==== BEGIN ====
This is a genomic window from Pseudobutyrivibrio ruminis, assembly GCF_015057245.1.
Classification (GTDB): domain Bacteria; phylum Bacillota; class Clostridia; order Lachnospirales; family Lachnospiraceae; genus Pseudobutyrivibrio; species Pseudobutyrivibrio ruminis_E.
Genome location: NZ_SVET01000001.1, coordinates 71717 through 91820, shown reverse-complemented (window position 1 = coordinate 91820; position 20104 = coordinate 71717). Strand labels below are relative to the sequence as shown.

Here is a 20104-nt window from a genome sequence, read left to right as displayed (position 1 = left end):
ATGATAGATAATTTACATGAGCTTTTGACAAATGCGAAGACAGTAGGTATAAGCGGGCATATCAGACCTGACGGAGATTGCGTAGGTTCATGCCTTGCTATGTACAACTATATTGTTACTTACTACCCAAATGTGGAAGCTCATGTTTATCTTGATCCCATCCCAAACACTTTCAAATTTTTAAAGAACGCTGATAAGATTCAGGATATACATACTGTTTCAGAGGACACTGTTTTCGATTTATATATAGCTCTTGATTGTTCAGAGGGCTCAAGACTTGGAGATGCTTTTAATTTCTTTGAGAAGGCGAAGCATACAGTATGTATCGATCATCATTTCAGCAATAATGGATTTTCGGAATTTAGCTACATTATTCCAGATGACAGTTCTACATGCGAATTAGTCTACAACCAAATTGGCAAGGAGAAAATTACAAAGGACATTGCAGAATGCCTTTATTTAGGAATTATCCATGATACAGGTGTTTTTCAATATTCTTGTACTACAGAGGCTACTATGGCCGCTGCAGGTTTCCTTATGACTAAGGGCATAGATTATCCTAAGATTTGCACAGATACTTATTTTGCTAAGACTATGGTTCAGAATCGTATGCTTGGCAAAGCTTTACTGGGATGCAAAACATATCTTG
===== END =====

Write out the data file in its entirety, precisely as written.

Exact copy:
This is a genomic window from Pseudobutyrivibrio ruminis, assembly GCF_015057245.1.
Classification (GTDB): domain Bacteria; phylum Bacillota; class Clostridia; order Lachnospirales; family Lachnospiraceae; genus Pseudobutyrivibrio; species Pseudobutyrivibrio ruminis_E.
Genome location: NZ_SVET01000001.1, coordinates 71717 through 91820, shown reverse-complemented (window position 1 = coordinate 91820; position 20104 = coordinate 71717). Strand labels below are relative to the sequence as shown.

Here is a 20104-nt window from a genome sequence, read left to right as displayed (position 1 = left end):
ATGATAGATAATTTACATGAGCTTTTGACAAATGCGAAGACAGTAGGTATAAGCGGGCATATCAGACCTGACGGAGATTGCGTAGGTTCATGCCTTGCTATGTACAACTATATTGTTACTTACTACCCAAATGTGGAAGCTCATGTTTATCTTGATCCCATCCCAAACACTTTCAAATTTTTAAAGAACGCTGATAAGATTCAGGATATACATACTGTTTCAGAGGACACTGTTTTCGATTTATATATAGCTCTTGATTGTTCAGAGGGCTCAAGACTTGGAGATGCTTTTAATTTCTTTGAGAAGGCGAAGCATACAGTATGTATCGATCATCATTTCAGCAATAATGGATTTTCGGAATTTAGCTACATTATTCCAGATGACAGTTCTACATGCGAATTAGTCTACAACCAAATTGGCAAGGAGAAAATTACAAAGGACATTGCAGAATGCCTTTATTTAGGAATTATCCATGATACAGGTGTTTTTCAATATTCTTGTACTACAGAGGCTACTATGGCCGCTGCAGGTTTCCTTATGACTAAGGGCATAGATTATCCTAAGATTTGCACAGATACTTATTTTGCTAAGACTATGGTTCAGAATCGTATGCTTGGCAAAGCTTTACTGGGATGCAAAACATATCTTG